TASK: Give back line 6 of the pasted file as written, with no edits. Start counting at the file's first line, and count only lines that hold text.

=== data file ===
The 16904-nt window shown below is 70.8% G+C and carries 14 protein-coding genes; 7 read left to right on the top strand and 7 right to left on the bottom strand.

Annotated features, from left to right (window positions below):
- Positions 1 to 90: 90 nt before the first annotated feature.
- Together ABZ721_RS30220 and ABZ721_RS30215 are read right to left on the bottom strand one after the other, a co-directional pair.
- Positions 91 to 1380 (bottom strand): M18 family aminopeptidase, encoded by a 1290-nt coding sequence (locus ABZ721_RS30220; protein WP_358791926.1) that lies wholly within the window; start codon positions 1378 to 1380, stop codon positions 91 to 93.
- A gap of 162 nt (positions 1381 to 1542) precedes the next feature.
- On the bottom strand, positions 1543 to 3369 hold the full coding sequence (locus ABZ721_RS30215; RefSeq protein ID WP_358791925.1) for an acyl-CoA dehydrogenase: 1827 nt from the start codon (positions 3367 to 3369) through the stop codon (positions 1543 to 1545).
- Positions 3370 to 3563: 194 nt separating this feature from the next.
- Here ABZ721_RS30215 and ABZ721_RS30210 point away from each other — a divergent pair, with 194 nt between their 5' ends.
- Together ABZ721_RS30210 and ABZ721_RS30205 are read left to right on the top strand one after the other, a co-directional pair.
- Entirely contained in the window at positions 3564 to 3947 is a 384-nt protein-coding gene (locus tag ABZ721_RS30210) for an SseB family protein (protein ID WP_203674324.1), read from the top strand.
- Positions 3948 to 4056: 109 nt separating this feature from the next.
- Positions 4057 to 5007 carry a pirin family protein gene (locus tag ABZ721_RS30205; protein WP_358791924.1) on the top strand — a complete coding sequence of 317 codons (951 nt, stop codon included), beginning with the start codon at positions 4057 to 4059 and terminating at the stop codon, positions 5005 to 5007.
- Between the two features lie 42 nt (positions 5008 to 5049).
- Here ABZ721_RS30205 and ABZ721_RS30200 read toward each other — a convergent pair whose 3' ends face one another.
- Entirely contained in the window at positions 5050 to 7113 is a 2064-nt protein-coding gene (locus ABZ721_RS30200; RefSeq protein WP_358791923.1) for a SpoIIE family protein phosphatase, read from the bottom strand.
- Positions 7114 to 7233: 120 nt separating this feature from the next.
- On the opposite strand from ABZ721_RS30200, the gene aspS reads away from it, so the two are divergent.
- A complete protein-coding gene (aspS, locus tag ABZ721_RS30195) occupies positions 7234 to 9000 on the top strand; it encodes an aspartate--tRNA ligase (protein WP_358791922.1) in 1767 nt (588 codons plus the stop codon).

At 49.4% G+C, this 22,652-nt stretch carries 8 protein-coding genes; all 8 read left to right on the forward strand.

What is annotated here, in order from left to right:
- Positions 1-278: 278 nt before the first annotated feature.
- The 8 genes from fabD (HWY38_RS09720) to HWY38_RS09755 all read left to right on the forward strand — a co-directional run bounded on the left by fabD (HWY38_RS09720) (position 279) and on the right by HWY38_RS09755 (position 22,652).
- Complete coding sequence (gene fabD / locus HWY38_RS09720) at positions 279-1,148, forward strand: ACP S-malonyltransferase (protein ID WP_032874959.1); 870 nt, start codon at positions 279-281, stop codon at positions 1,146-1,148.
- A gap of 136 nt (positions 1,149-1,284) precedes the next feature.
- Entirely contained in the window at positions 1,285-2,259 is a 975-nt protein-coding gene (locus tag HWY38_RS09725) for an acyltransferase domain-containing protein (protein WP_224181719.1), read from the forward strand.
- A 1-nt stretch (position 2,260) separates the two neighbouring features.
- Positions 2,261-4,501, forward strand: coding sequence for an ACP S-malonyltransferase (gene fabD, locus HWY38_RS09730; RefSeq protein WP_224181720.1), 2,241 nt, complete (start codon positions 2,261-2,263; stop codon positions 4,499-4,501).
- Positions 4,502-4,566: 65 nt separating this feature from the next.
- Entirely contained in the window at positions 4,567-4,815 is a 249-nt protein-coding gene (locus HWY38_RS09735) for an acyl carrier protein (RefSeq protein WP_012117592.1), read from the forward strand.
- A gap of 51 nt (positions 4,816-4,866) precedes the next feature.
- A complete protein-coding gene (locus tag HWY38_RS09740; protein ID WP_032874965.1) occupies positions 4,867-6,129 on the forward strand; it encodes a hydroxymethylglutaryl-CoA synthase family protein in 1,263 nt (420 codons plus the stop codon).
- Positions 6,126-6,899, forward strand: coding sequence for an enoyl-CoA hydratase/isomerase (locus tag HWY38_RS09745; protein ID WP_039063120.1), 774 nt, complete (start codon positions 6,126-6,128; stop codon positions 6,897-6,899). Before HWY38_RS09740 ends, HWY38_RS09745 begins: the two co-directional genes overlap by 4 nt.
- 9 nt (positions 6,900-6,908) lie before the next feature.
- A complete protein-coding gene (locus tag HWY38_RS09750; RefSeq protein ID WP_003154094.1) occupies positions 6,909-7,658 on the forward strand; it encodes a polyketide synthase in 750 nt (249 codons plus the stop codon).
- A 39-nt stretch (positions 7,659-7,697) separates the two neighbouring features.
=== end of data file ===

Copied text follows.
- A gap of 162 nt (positions 1381 to 1542) precedes the next feature.